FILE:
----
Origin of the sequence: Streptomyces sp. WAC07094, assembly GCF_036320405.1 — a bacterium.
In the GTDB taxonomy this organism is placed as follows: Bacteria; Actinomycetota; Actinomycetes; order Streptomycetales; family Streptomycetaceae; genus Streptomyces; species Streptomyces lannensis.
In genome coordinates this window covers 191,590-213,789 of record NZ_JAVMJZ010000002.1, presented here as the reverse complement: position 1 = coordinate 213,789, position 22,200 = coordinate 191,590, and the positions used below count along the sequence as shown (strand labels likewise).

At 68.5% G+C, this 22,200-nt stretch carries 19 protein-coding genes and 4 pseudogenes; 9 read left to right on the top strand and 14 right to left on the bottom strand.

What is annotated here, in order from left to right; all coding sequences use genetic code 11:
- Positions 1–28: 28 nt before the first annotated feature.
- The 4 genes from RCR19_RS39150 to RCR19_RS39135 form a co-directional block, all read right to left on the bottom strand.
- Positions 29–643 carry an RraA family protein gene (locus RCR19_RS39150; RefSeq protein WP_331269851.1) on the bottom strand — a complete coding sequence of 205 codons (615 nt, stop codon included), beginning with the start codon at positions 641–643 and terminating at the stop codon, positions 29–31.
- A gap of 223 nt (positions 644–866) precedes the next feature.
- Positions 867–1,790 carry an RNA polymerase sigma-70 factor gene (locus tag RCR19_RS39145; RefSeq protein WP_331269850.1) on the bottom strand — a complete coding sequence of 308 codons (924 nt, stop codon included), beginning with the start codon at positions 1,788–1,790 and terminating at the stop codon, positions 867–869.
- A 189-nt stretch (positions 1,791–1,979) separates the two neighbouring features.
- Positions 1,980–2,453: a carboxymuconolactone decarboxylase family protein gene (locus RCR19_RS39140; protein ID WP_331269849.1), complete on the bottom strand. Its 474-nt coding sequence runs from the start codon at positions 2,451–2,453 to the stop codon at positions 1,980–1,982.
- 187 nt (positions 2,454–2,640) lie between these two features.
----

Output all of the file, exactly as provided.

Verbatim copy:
Origin of the sequence: Streptomyces sp. WAC07094, assembly GCF_036320405.1 — a bacterium.
In the GTDB taxonomy this organism is placed as follows: Bacteria; Actinomycetota; Actinomycetes; order Streptomycetales; family Streptomycetaceae; genus Streptomyces; species Streptomyces lannensis.
In genome coordinates this window covers 191,590-213,789 of record NZ_JAVMJZ010000002.1, presented here as the reverse complement: position 1 = coordinate 213,789, position 22,200 = coordinate 191,590, and the positions used below count along the sequence as shown (strand labels likewise).

At 68.5% G+C, this 22,200-nt stretch carries 19 protein-coding genes and 4 pseudogenes; 9 read left to right on the top strand and 14 right to left on the bottom strand.

What is annotated here, in order from left to right; all coding sequences use genetic code 11:
- Positions 1–28: 28 nt before the first annotated feature.
- The 4 genes from RCR19_RS39150 to RCR19_RS39135 form a co-directional block, all read right to left on the bottom strand.
- Positions 29–643 carry an RraA family protein gene (locus RCR19_RS39150; RefSeq protein WP_331269851.1) on the bottom strand — a complete coding sequence of 205 codons (615 nt, stop codon included), beginning with the start codon at positions 641–643 and terminating at the stop codon, positions 29–31.
- A gap of 223 nt (positions 644–866) precedes the next feature.
- Positions 867–1,790 carry an RNA polymerase sigma-70 factor gene (locus tag RCR19_RS39145; RefSeq protein WP_331269850.1) on the bottom strand — a complete coding sequence of 308 codons (924 nt, stop codon included), beginning with the start codon at positions 1,788–1,790 and terminating at the stop codon, positions 867–869.
- A 189-nt stretch (positions 1,791–1,979) separates the two neighbouring features.
- Positions 1,980–2,453: a carboxymuconolactone decarboxylase family protein gene (locus RCR19_RS39140; protein ID WP_331269849.1), complete on the bottom strand. Its 474-nt coding sequence runs from the start codon at positions 2,451–2,453 to the stop codon at positions 1,980–1,982.
- 187 nt (positions 2,454–2,640) lie between these two features.